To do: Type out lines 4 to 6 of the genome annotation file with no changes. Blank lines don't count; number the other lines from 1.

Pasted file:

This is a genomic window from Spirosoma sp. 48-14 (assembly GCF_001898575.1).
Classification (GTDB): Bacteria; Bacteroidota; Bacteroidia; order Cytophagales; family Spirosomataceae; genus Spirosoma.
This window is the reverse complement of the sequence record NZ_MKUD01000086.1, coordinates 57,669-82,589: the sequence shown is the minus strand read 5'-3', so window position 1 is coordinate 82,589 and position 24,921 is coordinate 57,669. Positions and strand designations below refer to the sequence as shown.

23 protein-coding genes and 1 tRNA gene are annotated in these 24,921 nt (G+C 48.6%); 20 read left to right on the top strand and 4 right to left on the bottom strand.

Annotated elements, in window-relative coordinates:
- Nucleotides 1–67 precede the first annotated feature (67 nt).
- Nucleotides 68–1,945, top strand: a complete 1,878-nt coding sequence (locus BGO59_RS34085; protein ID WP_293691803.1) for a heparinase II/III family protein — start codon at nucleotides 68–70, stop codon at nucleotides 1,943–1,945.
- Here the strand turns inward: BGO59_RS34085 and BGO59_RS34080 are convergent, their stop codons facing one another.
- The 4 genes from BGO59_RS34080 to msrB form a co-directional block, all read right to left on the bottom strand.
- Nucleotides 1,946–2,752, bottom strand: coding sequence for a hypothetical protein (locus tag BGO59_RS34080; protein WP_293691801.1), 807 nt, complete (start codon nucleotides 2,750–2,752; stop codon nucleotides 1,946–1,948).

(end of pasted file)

23 protein-coding genes and 1 tRNA gene are annotated in these 24,921 nt (G+C 48.6%); 20 read left to right on the top strand and 4 right to left on the bottom strand.

Annotated elements, in window-relative coordinates:
- Nucleotides 1–67 precede the first annotated feature (67 nt).